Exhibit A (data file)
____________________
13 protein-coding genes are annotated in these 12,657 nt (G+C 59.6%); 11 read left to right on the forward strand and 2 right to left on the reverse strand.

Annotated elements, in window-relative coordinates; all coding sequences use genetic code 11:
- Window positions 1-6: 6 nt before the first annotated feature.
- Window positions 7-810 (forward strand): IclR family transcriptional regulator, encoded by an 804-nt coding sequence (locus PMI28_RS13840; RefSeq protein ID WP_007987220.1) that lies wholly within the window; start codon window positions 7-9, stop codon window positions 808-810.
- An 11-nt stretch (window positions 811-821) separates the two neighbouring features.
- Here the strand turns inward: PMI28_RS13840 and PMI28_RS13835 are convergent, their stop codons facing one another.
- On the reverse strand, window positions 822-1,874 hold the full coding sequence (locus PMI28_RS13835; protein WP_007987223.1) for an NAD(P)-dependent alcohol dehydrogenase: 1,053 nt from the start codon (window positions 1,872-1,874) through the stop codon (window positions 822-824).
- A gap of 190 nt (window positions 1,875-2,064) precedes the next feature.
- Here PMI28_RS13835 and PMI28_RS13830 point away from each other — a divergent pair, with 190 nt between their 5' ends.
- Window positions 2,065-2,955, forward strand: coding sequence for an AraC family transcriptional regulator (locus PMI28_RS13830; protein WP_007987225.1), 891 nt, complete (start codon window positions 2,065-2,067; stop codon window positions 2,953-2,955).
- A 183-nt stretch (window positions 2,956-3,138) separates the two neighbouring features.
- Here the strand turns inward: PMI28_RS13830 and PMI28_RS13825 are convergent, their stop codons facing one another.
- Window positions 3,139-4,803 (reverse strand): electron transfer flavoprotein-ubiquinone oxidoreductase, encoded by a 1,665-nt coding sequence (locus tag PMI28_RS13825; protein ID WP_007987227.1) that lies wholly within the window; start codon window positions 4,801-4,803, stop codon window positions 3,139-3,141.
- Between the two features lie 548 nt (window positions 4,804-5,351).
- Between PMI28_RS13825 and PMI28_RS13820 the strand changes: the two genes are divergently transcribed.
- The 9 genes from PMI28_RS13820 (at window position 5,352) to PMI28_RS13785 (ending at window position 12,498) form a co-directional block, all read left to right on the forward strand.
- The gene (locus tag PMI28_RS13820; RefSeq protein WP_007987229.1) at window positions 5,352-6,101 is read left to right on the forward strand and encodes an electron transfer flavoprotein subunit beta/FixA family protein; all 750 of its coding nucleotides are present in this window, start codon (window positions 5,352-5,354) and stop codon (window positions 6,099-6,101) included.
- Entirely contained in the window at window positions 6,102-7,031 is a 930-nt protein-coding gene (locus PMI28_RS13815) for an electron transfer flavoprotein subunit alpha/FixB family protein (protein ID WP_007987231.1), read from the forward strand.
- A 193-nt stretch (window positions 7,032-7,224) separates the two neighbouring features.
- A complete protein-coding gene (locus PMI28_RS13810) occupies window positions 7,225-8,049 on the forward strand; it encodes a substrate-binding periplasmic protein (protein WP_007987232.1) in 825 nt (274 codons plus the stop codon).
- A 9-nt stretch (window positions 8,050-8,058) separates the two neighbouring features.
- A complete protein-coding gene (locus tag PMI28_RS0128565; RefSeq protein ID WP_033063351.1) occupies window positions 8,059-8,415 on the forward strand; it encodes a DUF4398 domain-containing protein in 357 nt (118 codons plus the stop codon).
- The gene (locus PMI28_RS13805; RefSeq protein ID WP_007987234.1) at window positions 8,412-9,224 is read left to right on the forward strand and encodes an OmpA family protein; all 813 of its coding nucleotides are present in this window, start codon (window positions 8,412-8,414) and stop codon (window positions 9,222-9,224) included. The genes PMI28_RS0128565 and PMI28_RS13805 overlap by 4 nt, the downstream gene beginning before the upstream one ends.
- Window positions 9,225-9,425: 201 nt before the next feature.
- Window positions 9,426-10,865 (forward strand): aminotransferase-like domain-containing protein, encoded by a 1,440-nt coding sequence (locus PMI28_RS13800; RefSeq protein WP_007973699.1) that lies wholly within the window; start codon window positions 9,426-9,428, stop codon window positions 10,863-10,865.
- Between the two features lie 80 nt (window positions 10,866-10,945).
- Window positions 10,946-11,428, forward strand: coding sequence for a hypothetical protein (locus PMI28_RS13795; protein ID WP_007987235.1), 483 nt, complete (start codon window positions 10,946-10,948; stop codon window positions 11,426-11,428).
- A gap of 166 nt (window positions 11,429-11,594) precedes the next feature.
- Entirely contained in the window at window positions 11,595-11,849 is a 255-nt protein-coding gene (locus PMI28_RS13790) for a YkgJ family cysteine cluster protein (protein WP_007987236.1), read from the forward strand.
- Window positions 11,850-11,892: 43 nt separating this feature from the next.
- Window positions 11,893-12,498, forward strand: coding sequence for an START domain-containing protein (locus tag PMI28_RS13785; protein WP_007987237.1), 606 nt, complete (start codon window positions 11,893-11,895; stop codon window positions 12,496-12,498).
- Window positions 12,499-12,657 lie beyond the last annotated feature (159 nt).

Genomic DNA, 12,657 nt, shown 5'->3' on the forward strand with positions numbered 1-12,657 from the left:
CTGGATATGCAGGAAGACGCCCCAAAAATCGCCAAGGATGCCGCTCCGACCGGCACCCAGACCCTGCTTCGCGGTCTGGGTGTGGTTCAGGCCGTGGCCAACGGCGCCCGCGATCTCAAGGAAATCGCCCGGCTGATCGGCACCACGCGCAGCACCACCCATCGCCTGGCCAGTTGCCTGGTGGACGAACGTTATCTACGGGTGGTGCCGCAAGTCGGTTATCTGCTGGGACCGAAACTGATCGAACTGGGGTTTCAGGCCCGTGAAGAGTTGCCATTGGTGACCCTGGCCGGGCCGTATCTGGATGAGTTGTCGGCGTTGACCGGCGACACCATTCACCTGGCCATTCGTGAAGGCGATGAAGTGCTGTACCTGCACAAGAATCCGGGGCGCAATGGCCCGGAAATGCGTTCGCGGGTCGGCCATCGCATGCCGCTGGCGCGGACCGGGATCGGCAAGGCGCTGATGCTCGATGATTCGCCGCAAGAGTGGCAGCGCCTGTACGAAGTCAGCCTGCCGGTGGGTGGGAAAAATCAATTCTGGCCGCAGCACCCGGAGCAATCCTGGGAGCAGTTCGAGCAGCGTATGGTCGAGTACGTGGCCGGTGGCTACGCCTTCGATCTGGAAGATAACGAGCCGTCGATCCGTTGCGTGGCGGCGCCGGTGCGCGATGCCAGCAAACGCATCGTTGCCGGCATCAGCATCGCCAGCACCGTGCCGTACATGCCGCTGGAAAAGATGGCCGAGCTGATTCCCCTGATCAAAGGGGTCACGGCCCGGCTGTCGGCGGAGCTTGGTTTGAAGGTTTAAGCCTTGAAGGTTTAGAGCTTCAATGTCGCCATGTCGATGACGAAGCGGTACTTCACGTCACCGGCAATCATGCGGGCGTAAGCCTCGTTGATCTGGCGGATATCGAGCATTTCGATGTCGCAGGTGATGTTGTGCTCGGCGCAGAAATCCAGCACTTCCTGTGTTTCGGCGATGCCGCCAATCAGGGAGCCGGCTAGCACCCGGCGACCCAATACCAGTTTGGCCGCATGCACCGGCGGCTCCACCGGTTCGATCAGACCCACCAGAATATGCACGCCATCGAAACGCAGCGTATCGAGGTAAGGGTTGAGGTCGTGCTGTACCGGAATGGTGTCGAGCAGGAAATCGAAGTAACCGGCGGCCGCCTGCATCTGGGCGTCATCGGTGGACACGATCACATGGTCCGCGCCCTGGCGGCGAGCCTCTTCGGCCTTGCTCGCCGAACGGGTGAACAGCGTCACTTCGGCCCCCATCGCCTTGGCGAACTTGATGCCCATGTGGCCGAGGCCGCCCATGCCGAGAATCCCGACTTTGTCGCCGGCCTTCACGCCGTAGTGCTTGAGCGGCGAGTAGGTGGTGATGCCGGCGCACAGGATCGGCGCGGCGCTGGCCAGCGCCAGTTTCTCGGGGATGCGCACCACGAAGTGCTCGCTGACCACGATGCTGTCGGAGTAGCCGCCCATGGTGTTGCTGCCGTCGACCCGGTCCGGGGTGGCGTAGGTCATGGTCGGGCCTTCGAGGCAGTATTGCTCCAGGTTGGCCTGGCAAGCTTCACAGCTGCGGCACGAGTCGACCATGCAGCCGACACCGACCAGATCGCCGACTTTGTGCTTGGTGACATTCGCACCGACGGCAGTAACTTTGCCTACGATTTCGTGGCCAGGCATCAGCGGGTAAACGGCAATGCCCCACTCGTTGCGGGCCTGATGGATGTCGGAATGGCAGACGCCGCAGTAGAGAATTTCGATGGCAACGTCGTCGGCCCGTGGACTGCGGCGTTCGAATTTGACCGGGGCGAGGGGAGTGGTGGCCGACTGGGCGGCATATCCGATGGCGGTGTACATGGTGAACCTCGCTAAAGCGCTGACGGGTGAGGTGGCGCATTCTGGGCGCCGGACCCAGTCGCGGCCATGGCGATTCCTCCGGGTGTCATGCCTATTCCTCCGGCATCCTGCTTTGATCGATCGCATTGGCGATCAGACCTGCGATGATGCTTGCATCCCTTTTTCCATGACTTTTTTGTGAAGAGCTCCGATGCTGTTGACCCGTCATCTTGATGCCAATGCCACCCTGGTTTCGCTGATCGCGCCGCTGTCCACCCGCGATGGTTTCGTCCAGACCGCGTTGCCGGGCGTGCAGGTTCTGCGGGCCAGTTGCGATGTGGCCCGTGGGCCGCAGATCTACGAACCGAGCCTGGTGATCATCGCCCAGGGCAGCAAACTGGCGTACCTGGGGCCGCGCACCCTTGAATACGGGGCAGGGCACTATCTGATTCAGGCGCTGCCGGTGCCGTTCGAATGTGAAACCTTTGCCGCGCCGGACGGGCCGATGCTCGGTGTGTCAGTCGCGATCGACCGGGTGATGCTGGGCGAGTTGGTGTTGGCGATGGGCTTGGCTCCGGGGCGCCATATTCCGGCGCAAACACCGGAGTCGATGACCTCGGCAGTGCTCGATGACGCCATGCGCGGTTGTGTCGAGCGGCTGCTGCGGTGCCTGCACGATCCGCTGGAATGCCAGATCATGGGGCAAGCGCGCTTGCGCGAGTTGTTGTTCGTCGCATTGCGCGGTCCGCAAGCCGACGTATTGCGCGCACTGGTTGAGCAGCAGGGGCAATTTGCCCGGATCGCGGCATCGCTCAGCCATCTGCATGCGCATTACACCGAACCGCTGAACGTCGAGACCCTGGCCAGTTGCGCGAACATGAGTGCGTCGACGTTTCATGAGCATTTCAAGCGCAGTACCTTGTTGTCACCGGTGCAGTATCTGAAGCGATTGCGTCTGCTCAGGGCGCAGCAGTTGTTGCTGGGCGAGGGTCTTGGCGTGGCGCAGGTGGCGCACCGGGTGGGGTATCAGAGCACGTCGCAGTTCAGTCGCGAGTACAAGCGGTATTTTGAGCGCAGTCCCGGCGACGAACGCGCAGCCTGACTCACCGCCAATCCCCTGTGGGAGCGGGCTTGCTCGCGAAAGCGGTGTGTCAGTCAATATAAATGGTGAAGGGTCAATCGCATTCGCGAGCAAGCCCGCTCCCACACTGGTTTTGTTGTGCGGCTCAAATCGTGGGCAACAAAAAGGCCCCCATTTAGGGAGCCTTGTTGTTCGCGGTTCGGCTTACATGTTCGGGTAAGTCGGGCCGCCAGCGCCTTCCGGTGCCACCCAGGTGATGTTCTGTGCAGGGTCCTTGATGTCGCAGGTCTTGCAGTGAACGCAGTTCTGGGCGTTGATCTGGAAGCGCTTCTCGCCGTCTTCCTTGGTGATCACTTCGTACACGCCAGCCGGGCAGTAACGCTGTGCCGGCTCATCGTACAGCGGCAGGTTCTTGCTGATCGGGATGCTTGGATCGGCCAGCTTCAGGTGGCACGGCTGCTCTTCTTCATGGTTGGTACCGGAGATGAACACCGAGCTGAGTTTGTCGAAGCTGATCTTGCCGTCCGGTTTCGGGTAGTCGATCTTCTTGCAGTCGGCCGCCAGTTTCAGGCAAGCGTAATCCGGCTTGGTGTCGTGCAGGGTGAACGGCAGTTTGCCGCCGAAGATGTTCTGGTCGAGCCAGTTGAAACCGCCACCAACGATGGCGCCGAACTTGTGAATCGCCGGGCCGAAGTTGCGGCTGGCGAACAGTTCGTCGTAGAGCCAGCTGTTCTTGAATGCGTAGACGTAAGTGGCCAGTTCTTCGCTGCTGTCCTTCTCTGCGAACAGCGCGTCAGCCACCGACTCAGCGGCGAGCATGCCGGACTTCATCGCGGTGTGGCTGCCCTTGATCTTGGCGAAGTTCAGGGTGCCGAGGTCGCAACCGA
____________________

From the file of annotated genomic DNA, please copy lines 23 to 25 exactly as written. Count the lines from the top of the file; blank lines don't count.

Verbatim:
- The gene (locus PMI28_RS13805; RefSeq protein ID WP_007987234.1) at window positions 8,412-9,224 is read left to right on the forward strand and encodes an OmpA family protein; all 813 of its coding nucleotides are present in this window, start codon (window positions 8,412-8,414) and stop codon (window positions 9,222-9,224) included. The genes PMI28_RS0128565 and PMI28_RS13805 overlap by 4 nt, the downstream gene beginning before the upstream one ends.
- Window positions 9,225-9,425: 201 nt before the next feature.
- Window positions 9,426-10,865 (forward strand): aminotransferase-like domain-containing protein, encoded by a 1,440-nt coding sequence (locus PMI28_RS13800; RefSeq protein WP_007973699.1) that lies wholly within the window; start codon window positions 9,426-9,428, stop codon window positions 10,863-10,865.